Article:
Similar to titanium dioxide it too acts as a physical barrier to protect our skin. However, zinc oxide offers slightly broader protection across the UV spectrum compared to titanium dioxide.

A potential drawback to zinc oxide as an active ingredient is its texture and feel on your skin.

It may be less appealing to some athletes due to its thicker and heavier application.

Additionally, similar to titanium dioxide, it can leave a noticeable white cast on our skin.

Zinc oxide is approved up to a 25% concentration limit.

For golf athletes trying to optimize both comfort and protection, we believe clean chemical formulations offer the perfect balance.

Active Ingredients to Avoid

Many of the big box companies and brands have been known to use less safe - albeit FDA approved - active ingredients.

When choosing your sunscreen, we would avoid the following:


Oxybenzone is an organic chemical compound that absorbs both UVA and UVB radiation. 

However, recent research has raised concerns about its safety profile and health risks. 

Laboratory studies have shown absorption of oxybenzone can lead to hormone disruption. It can mimic the effects of estrogen and interfere with androgen hormones in the body.

Continued use has shown it can even be detected in blood and urine samples.

For those with sensitive skin, oxybenzone may also trigger photoallergic reactions, skin redness or rash.

Despite the above concerns, it is currently still approved by the FDA up to a 6% concentration limit.


Octinoxate is an organic chemical compound that absorbs UVB radiation. It has been used as a filler with other active ingredients to provide broader sun protection.

Regardless of its UVB protection, it's been known for hormone-mimicking effects and its potential to produce photoallergic reactions similar to oxybenzone.

Additionally, there are environmental concerns. Studies have suggested octinoxate may pose risks to marine life, including coral reefs.

Octinoxate is currently still approved up to a 7.5% concentration limit.

In 2018, Hawaii banned the sale of sunscreens containing both oxybenzone and octinoxate due to their environmental and safety concerns. 

It's currently the only state to have done so - we’ve followed suit with our products.

Ensulizole (more common in Europe)

Ensulizole is an organic chemical compound used as an active ingredient in sunscreen products which functions as a UVB protector.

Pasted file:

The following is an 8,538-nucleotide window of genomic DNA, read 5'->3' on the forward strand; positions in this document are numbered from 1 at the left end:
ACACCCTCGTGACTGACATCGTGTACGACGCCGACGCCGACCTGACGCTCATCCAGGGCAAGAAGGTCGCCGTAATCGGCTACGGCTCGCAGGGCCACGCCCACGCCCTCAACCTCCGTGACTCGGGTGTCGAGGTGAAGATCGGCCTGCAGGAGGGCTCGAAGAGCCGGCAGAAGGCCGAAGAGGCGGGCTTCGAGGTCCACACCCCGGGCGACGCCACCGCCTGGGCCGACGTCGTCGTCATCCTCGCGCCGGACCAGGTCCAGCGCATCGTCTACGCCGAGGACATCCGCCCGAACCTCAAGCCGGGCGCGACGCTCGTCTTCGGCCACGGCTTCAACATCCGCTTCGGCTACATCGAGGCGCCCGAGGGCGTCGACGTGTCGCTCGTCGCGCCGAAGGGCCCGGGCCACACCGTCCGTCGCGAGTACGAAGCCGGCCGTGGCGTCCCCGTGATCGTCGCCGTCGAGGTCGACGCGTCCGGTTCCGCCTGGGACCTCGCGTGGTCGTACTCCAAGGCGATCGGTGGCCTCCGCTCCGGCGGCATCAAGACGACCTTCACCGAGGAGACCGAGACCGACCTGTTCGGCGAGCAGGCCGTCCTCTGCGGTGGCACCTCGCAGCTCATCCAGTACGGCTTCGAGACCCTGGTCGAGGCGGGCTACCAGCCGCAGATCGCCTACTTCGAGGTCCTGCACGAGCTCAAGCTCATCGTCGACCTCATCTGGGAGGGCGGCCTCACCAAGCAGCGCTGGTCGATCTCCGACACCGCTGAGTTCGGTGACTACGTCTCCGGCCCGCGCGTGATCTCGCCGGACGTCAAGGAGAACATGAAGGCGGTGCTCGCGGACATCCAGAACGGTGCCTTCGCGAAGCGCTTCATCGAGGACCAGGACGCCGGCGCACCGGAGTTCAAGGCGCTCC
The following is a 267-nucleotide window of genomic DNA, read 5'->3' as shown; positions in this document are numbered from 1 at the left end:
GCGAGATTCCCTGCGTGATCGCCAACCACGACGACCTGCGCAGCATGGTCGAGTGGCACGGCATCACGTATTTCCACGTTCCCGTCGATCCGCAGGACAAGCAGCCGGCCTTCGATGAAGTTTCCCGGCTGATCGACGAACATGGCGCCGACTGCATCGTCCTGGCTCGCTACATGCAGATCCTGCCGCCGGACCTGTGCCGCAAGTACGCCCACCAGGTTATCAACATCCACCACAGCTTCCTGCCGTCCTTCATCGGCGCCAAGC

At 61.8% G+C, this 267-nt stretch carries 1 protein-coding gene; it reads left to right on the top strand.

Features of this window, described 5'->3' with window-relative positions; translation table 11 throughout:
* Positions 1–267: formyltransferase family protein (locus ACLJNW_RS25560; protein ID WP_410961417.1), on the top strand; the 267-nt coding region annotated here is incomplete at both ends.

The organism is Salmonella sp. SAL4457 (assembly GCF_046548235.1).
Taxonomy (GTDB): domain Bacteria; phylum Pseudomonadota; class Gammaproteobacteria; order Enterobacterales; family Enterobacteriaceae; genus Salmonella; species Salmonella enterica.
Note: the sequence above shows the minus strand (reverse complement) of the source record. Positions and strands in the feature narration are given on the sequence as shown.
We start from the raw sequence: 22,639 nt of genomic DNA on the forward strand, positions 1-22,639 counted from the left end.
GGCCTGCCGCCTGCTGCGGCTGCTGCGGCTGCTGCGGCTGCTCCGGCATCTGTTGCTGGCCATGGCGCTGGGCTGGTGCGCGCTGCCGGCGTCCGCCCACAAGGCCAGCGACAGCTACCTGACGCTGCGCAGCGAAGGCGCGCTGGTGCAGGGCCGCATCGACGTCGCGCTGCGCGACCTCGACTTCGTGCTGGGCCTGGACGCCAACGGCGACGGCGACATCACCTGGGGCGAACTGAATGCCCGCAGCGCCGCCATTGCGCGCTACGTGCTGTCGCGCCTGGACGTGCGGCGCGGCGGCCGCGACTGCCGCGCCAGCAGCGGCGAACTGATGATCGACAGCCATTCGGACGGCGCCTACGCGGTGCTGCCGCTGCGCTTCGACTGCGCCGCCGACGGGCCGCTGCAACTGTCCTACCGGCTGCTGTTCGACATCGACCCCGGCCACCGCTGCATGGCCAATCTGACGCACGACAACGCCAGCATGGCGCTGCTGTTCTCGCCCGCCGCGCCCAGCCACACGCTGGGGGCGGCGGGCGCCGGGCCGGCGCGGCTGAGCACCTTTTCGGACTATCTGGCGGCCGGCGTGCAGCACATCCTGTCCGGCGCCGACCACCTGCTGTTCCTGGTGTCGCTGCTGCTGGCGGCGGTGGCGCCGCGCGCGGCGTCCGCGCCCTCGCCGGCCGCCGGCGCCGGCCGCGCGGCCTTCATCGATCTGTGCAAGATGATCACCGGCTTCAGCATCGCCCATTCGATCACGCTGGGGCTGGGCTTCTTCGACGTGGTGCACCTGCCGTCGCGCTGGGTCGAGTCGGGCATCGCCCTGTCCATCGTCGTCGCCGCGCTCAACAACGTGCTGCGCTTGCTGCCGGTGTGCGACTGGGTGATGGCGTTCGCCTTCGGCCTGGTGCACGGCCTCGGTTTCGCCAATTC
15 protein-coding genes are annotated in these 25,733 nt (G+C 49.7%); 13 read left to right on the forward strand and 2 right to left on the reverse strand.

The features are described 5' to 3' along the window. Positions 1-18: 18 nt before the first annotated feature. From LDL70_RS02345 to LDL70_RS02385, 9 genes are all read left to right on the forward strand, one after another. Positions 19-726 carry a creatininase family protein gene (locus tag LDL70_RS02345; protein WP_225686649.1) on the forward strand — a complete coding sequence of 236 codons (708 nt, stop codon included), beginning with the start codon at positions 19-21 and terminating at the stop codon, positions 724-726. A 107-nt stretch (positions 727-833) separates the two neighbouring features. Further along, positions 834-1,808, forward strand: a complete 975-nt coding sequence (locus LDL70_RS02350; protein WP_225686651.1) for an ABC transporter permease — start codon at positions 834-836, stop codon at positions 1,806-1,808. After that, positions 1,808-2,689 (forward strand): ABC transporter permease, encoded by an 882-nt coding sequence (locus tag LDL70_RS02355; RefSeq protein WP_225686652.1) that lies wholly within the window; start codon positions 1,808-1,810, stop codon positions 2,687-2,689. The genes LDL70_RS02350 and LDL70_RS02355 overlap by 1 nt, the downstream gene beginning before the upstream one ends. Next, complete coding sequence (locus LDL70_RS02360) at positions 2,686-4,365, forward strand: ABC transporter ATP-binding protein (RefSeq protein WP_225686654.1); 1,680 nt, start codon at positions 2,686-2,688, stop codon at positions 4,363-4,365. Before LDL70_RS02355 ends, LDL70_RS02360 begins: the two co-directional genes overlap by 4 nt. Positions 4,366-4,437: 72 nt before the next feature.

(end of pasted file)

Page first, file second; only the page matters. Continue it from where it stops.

The main safety concern is that it may produce free radicals when exposed to sunlight, potentially leading to oxidative stress and cellular damage in the skin. 

Free radicals are unstable molecules that can react with other molecules in the body, causing damage to cells, proteins and DNA. 

This oxidative damage is associated with various health issues, including premature aging and an increased risk of skin cancer.

Ensulizole is currently approved up to a 4% concentration limit in the United States.

We do not use any of the above active ingredients in our product formulations due to environmental and health safety concerns. 

A Quick Note On Benzene

Benzene is a potential cancer causing chemical. 

The good news is it's not an active ingredient in sunscreen.

However, benzene contamination within sunscreen can form as a byproduct of the manufacturing process or chemical reaction between other ingredients - particularly in aerosol and spray sunscreens.

Many large brands have had to issue product recalls after routine testing discovered trace elements of the potential cancer causing chemical.

Always check for recalls before choosing your sun care products.

And that's a wrap!

PURE SPF 50 uses the highest quality clean active ingredients.

It has tons of benefits, including:

  • Proven, safe and effective UV blockers to keep your skin protected
  • Easy application with zero white cast
  • Eliminating clogged pores
  • Sweat and Water Resistance
If you’re ready to evolve with the game, be sure to check out our signature invisible sunscreen.